These would be reasons for your asset allocation to slightly differ from that of some total index. While there's a broad consensus that the best strategy is a very well diversified portfolio, opinions differ somewhat on whether and to what degree you should change the weights of various components and what it means precisely to have good diversification for a given personal situation and time horizon. I don't claim to have the final word on that, I just suggest you research patiently and tread carefully. Simulations like the one you linked to may be useful tools for learning but keep in mind that they cannot predict the future and there's a risk you might try to overfit your allocation.

In my opinion there's nothing wrong with slice and dice as long as you don't pay excessive fees and don't make mistakes in your complicated system. What's important is that you have a balanced portfolio and get your asset allocation right (whatever that means for you). Whether you achieve it using 3 funds or 30 funds makes absolutely no difference in terms of returns. Some asset allocation targets can be reached using very few funds, others cannot.

(I don't think there's anything very wrong with either of the two portfolios you presented. I'd probably calculate with a 4% withdrawal rate at most, have less bonds if my time horizon is as long as 45 years, add some REITs, have a little more emerging markets, less U.S. equities, just off the top of my head. None of this is necessarily the best advice, though, and I'm sure many people here will recommend something else.)

wtjbatman

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Re: Critique / improve my asset allocation plan.
« Reply #5 on: October 15, 2014, 10:50:18 AM »
Looks like a solid slice and dice, value tilted AA. Don't know how far you are from retirement, but 30% in bonds is fairly conservative unless you are close. I do think you're fine with your current domestic/international AA, no need to add more emerging markets or take away US equities like NP suggested.

flashpacker

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Re: Critique / improve my asset allocation plan.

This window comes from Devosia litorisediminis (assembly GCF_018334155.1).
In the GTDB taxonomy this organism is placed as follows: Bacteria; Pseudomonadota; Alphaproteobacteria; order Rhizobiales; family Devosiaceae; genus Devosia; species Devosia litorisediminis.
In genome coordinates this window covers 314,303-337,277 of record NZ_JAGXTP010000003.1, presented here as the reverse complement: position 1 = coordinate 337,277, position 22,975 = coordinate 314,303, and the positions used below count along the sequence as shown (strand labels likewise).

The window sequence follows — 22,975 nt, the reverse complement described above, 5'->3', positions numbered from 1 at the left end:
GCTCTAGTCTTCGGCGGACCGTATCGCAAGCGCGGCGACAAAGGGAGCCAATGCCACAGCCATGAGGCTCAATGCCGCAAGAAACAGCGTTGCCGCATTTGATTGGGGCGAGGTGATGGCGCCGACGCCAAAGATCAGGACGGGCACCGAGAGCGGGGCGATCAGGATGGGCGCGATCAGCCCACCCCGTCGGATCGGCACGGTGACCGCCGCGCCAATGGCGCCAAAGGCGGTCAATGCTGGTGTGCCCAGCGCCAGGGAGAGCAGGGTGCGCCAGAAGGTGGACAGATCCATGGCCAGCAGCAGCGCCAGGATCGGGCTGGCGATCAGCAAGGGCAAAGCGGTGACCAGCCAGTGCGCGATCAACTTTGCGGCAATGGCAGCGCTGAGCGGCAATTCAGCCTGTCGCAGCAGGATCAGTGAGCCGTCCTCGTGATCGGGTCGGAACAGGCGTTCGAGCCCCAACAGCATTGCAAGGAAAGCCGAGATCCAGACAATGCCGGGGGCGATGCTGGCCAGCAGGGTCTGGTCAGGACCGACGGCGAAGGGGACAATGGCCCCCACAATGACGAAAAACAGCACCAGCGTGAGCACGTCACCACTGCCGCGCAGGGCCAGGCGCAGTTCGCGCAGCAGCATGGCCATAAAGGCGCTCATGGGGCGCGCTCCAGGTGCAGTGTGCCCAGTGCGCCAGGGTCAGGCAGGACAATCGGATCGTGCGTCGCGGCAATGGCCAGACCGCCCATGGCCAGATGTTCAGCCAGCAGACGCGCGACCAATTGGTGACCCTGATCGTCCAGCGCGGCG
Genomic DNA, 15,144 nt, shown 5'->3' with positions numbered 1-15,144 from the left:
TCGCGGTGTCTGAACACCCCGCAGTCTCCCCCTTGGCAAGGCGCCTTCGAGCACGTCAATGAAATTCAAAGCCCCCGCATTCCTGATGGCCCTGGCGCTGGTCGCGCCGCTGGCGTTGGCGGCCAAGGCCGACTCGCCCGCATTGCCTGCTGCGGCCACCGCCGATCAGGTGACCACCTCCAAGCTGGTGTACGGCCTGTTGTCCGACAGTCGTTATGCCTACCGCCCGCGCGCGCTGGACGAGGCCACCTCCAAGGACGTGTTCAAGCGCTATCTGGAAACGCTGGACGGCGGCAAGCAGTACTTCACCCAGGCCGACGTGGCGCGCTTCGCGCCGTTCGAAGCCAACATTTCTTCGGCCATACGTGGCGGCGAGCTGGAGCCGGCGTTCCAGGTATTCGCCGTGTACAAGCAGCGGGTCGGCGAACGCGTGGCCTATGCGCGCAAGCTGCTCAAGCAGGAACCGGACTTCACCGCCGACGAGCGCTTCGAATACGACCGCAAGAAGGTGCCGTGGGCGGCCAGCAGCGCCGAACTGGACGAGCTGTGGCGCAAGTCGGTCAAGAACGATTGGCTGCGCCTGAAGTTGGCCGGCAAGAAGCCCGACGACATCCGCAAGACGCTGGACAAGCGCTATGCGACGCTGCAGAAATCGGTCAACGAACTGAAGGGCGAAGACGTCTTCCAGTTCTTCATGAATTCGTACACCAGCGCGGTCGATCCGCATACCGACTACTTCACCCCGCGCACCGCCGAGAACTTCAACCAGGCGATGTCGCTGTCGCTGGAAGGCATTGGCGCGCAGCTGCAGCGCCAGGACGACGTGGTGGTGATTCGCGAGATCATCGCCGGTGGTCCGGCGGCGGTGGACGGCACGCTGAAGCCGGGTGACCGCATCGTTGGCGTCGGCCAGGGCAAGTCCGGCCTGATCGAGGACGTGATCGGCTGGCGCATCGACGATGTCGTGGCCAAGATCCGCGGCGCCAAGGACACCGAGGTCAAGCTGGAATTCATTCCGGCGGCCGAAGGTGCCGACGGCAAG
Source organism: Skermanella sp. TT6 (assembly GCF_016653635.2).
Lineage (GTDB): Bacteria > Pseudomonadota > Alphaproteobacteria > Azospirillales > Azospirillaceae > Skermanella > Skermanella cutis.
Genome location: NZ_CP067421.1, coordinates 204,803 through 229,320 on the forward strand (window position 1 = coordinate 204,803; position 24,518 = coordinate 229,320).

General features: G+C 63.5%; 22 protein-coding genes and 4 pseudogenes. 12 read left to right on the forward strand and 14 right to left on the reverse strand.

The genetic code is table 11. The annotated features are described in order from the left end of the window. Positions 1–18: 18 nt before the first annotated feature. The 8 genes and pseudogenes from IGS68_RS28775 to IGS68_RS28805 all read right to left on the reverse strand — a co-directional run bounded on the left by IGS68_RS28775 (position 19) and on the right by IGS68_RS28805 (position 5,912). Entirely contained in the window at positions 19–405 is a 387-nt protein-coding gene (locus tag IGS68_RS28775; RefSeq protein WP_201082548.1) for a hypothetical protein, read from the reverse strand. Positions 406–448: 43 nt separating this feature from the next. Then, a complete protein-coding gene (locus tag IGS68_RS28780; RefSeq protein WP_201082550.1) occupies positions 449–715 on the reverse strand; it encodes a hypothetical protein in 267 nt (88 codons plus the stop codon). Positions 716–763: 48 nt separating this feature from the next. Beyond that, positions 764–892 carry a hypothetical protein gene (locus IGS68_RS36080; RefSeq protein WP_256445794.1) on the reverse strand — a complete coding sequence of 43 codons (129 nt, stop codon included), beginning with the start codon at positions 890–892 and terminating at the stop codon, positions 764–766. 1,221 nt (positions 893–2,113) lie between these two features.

« Reply #6 on: October 15, 2014, 11:05:20 AM »
Some of you asked more about the situation -  I am 34 and my spouse is 48. We are more or less FI already but work part of the year and earn enough from that to cover our expenses, so haven't had to draw down at all yet. No mortgage.

I've been investing in ETFs since 2006. I've held VTI, EFA, IJR in roughly 40/30/30.  I didn't panic and sell during 2008/2009 but didn't add new funds nearly as aggressively as I could have.

I'd plan the above allocations to be mostly Vanguard ETFs.

NP

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Re: Critique / improve my asset allocation plan.
« Reply #7 on: October 15, 2014, 11:31:01 AM »
In case you haven't done it yet, take a look at this: http://portfolios.morningstar.com/fund/summary?t=EFA You'll see, for example, that EFA has most of its holdings in European and Japanese stocks currently. Maybe that's precisely what you want for your international allocation, just be sure you fully understand what you own when selecting the ETFs you'll invest in.

Le Barbu

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Re: Critique / improve my asset allocation plan.
« Reply #8 on: October 15, 2014, 11:52:45 AM »
Some of you asked more about the situation -  I am 34 and my spouse is 48. We are more or less FI already but work part of the year and earn enough from that to cover our expenses, so haven't had to draw down at all yet. No mortgage.

I've been investing in ETFs since 2006. I've held VTI, EFA, IJR in roughly 40/30/30.  I didn't panic and sell during 2008/2009 but didn't add new funds nearly as aggressively as I could have.

I'd plan the above allocations to be mostly Vanguard ETFs.

You must have said that before !

Considering all this, the only way I would try to "improve" this is replacing EFA with VXUS (more holdings, more country, more mid ans small cap, lower MER) and IJR with VBR (value tilt and low MER) but, you know, you should just be proud to keep things this way since 2006 and stay EXACTLY like this.

Your AA is real KICKASS and so your overhaul $$ situation, stop thinking about slicing & dicing.